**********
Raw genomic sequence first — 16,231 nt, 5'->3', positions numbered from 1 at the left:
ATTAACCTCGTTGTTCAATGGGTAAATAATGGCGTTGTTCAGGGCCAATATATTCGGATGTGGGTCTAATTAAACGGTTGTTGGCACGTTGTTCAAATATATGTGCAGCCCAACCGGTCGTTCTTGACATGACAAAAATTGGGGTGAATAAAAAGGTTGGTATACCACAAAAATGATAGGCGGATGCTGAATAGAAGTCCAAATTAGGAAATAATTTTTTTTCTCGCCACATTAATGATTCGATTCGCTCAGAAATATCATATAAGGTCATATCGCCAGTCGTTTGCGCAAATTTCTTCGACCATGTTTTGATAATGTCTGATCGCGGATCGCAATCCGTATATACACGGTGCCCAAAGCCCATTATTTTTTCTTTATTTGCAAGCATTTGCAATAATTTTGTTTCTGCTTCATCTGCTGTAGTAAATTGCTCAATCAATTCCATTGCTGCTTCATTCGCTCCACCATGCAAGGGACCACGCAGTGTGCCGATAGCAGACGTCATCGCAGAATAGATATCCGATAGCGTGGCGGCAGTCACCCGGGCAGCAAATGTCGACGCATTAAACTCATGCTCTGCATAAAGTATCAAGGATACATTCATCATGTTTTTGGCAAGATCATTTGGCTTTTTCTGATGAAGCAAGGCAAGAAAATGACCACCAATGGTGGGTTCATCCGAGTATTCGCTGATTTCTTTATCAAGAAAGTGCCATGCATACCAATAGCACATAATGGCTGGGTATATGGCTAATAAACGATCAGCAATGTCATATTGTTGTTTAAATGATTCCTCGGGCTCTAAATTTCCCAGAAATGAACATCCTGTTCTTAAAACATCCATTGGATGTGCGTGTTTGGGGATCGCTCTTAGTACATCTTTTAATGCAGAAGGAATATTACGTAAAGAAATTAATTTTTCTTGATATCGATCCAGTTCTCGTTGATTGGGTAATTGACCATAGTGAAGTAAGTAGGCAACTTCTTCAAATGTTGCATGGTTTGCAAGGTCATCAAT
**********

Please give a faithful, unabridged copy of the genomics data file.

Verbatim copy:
Raw genomic sequence first — 16,231 nt, 5'->3', positions numbered from 1 at the left:
ATTAACCTCGTTGTTCAATGGGTAAATAATGGCGTTGTTCAGGGCCAATATATTCGGATGTGGGTCTAATTAAACGGTTGTTGGCACGTTGTTCAAATATATGTGCAGCCCAACCGGTCGTTCTTGACATGACAAAAATTGGGGTGAATAAAAAGGTTGGTATACCACAAAAATGATAGGCGGATGCTGAATAGAAGTCCAAATTAGGAAATAATTTTTTTTCTCGCCACATTAATGATTCGATTCGCTCAGAAATATCATATAAGGTCATATCGCCAGTCGTTTGCGCAAATTTCTTCGACCATGTTTTGATAATGTCTGATCGCGGATCGCAATCCGTATATACACGGTGCCCAAAGCCCATTATTTTTTCTTTATTTGCAAGCATTTGCAATAATTTTGTTTCTGCTTCATCTGCTGTAGTAAATTGCTCAATCAATTCCATTGCTGCTTCATTCGCTCCACCATGCAAGGGACCACGCAGTGTGCCGATAGCAGACGTCATCGCAGAATAGATATCCGATAGCGTGGCGGCAGTCACCCGGGCAGCAAATGTCGACGCATTAAACTCATGCTCTGCATAAAGTATCAAGGATACATTCATCATGTTTTTGGCAAGATCATTTGGCTTTTTCTGATGAAGCAAGGCAAGAAAATGACCACCAATGGTGGGTTCATCCGAGTATTCGCTGATTTCTTTATCAAGAAAGTGCCATGCATACCAATAGCACATAATGGCTGGGTATATGGCTAATAAACGATCAGCAATGTCATATTGTTGTTTAAATGATTCCTCGGGCTCTAAATTTCCCAGAAATGAACATCCTGTTCTTAAAACATCCATTGGATGTGCGTGTTTGGGGATCGCTCTTAGTACATCTTTTAATGCAGAAGGAATATTACGTAAAGAAATTAATTTTTCTTGATATCGATCCAGTTCTCGTTGATTGGGTAATTGACCATAGTGAAGTAAGTAGGCAACTTCTTCAAATGTTGCATGGTTTGCAAGGTCATCAAT